LinkedIn, Microsoft and “Stock-based Compensation”

I just had someone send me an article titled “REASON BEHIND THE MICROSOFT-LINKEDIN DEAL”. The premise behind that article is that stock-based compensation (the accounting term for this piece of the compensation pie) was a major driver behind LinkedIn’s decision to be acquired by Microsoft. LinkedIn did use stock-based compensation more heavily than many companies, but that alone would not be a good reason to desire an acquisition at a value significantly less than the 52 week high. Stock-based compensation includes virtually any type of pay where the individual gets ownership in the company at some discount to the value and it is eventually owned in full by them. In order for stock-based compensation to factor into the decision at all, there would need to be some potential upside in that compensation. This is where the details become important.

NOTE: I am not assuming that the value of employee and executive equity compensation was a driver, but the details explained below may clarify why it was not a deterrent to the deal.

The Microsoft deal valued LinkedIn at $26.2B. Since August 14, 2013, LinkedIn’s market cap has been near or above that number the majority of the time. There was a period from March 2013 through July 2013 when the value was materially less (below $24B). There was another period in August and September of 2015 where the value was also less. Then there was the recent period from February 2016 through May 2016 where the value dropped precipitously (as low as $13.3B) and stayed low until the announcement of the Microsoft deal. So perhaps one-third of the past three years LinkedIn has been valued significantly below the current deal price. How does this fact impact the place of “stock-based compensation” in a company where it is heavily used?

The key is in the type of equity. Silicon Valley Pre and Post-IPO companies used stock options almost exclusively until the last six or seven years. Over the past several years more and more companies have moved to the use of RSUs (Restricted Stock Units). Stock Options have a strike price, or exercise price, that is generally equal to the price on the date of grant. The stock price must increase for the options to have real value to the holder. The value is the difference between the strike price and the price the day the options are exercised (and perhaps sold on the same or a later date). Traditional RSUs have no price hurdle. Their value exists as long as the company has value.

Partially in response to dilution concerns, complaints about overleveraging of pay and generally negative opinions from shareholders, politicians and the media companies have increasingly allocated a larger portion of their stock-based compensation budget in the form of RSUs, rather than stock options. LinkedIn was an early and enthusiastic member of the companies who moved to RSUs. This allows employees in a transaction at a fairly flat value to obtain some value for the equity they received in lieu of additional cash pay or because of strong performance.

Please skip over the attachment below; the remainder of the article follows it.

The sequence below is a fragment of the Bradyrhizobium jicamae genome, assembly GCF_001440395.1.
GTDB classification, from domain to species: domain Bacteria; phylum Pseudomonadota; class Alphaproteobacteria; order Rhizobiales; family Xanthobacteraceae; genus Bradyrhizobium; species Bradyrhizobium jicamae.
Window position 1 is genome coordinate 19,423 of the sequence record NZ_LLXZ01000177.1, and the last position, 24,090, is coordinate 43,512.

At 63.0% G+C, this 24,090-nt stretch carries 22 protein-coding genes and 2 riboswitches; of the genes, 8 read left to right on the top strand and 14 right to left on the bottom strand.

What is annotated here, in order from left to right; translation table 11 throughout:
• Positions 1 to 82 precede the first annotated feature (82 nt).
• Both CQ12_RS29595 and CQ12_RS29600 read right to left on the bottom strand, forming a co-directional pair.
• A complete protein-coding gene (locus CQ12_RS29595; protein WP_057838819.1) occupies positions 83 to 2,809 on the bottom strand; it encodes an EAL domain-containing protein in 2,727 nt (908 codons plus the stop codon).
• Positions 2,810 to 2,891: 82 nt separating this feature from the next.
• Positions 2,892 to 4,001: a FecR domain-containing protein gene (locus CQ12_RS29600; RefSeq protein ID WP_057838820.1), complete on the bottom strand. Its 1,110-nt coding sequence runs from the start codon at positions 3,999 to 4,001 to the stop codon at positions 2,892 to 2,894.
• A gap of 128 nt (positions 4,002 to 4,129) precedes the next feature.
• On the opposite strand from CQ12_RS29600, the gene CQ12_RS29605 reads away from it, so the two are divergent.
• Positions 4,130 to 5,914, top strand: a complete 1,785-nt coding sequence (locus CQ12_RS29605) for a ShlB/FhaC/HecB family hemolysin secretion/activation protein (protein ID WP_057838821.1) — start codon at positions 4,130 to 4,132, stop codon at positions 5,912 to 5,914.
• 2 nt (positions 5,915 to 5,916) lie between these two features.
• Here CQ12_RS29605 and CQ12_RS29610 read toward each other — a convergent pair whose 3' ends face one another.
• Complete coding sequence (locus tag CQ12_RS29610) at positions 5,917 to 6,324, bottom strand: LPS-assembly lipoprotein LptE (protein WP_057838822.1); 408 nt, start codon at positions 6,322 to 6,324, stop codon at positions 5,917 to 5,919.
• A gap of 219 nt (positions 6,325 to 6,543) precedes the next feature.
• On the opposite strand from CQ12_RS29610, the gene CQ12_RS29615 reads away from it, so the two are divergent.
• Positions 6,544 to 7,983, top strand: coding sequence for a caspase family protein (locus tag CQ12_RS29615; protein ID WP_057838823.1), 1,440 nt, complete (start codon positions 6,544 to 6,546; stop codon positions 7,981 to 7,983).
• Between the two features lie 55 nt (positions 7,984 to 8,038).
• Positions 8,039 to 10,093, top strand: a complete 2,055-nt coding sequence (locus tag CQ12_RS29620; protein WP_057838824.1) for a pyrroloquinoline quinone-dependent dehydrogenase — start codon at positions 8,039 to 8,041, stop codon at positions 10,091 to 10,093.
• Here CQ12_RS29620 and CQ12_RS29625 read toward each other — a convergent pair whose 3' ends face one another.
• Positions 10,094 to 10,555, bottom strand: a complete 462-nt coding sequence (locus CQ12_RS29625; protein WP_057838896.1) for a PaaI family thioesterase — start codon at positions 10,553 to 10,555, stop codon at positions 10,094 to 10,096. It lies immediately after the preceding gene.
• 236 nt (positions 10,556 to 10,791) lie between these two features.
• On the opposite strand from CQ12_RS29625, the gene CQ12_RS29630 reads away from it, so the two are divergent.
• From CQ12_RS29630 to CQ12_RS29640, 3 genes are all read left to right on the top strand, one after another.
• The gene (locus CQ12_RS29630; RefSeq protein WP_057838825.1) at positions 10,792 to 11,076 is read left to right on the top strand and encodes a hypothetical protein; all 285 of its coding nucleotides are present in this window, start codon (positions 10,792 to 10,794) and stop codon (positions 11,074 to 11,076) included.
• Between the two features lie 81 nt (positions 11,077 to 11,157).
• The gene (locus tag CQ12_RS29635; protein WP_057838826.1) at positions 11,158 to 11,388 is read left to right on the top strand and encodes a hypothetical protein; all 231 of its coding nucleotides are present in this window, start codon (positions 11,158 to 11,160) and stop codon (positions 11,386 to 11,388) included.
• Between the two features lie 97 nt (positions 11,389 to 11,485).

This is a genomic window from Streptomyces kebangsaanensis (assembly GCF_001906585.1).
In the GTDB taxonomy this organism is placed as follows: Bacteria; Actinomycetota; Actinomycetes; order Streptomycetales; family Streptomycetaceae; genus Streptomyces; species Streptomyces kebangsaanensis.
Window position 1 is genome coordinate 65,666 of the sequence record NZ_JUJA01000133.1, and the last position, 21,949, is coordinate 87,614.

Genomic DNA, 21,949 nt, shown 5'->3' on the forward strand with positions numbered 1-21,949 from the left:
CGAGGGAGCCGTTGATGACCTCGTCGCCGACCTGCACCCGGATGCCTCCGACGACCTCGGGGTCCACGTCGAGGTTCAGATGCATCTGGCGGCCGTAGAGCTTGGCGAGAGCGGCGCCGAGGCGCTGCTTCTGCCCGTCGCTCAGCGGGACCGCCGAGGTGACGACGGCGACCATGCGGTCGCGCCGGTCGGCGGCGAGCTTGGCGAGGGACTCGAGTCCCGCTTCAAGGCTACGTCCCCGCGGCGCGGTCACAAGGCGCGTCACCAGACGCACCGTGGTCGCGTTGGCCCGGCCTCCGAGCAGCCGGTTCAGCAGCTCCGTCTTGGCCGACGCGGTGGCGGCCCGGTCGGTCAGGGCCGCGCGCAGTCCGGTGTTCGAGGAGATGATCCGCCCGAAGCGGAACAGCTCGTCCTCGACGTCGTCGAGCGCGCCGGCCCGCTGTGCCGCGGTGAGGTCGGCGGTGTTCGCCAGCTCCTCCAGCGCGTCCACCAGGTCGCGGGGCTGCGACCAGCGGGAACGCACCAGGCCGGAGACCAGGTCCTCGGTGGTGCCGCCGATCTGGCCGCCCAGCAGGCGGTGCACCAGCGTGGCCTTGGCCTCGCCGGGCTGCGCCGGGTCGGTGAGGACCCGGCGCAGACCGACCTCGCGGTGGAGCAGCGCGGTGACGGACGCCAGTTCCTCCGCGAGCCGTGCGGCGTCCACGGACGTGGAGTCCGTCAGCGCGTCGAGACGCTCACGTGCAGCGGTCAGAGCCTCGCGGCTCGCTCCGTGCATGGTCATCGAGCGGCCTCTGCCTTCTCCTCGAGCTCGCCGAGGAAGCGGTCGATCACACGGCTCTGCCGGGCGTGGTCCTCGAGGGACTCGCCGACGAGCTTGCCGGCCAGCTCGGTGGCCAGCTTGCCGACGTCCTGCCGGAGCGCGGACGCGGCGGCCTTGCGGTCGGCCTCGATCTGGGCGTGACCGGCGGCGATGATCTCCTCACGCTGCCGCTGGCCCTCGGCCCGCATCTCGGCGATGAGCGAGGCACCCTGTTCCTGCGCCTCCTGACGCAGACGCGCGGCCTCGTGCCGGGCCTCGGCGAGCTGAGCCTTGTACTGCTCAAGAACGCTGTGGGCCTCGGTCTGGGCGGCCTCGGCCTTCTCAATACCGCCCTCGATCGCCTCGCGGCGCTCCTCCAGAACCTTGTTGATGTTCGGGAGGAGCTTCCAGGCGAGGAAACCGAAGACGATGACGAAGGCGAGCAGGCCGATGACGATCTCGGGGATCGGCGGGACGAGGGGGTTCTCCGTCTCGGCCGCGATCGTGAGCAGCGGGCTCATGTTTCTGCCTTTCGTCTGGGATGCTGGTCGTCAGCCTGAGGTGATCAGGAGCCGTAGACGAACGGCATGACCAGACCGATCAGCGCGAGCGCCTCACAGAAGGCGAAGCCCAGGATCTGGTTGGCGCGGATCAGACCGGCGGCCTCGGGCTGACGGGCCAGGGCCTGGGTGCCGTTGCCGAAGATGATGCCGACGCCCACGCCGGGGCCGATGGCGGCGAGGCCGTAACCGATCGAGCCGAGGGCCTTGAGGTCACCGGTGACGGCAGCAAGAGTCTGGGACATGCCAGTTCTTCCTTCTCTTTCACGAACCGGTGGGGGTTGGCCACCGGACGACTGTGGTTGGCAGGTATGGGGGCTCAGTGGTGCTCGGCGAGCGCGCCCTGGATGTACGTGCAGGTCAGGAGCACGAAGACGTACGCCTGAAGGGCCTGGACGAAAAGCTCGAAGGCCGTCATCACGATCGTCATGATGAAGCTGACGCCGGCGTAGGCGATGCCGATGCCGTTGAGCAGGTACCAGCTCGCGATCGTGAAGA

If LinkedIn had used exclusively stock options over the past 3 years, most of those options would have little or no readily ascertainable value in the Microsoft transaction. This would have been demotivational for LinkedIn staff and executives. It would have also been costly to Microsoft since they would have needed to find a way to replace the lost potential of the awards. In replacing LinkedIn RSUs with Microsoft RSUs, or their cash equivalent, the company is adding little to the cost and complexity of the transaction.

This little technical detail underlying the big numbers of the transaction may provide some additional insight into the value of the deal to LinkedIn. It also brings up the question of why any company would use stock options. Stock Options are an aspirational compensation instrument. In the right circumstances (a low or hard to value company that is followed by a fantastic rise in value) they can be an incredibly effective and inexpensive way to get great talent to perform well. They also offer a flexibility that cannot be matched by other forms of pay. But, without that strong rise after the grant date these potential jet engines of pay can become lead weights that can slow or even stop momentum.

Knowing who you are as company and who you may become in the future is critical to deciding the right mix of compensation tools. It is rare that a company is always right, so perhaps consider how to blend these elements (and possibly others) into a total rewards program that will support your needs regardless if times are tough or flush.

I seriously doubt that equity compensation values were among the top 5 or 10 drivers behind the Microsoft / LinkedIn deal, but the fact that LinkedIn was a heavy user of RSUs was certainly not a negative factor in negotiations.

Dan Walter, CECP, CEP is the President and CEO of Performensation. He is passionately committed to aligning pay with company strategy and culture and has been deeply involved in equity compensation for a long, long time. Dan has written several inustry respurces including the recent Performance-Based Equity Compensation. He has co-authored “The Decision Makers Guide to Equity Compensation”and “Equity Alternatives” and a few other books. Connect with Dan on LinkedIn. Or, follow him on Twitter at @Performensation and @SayOnPay.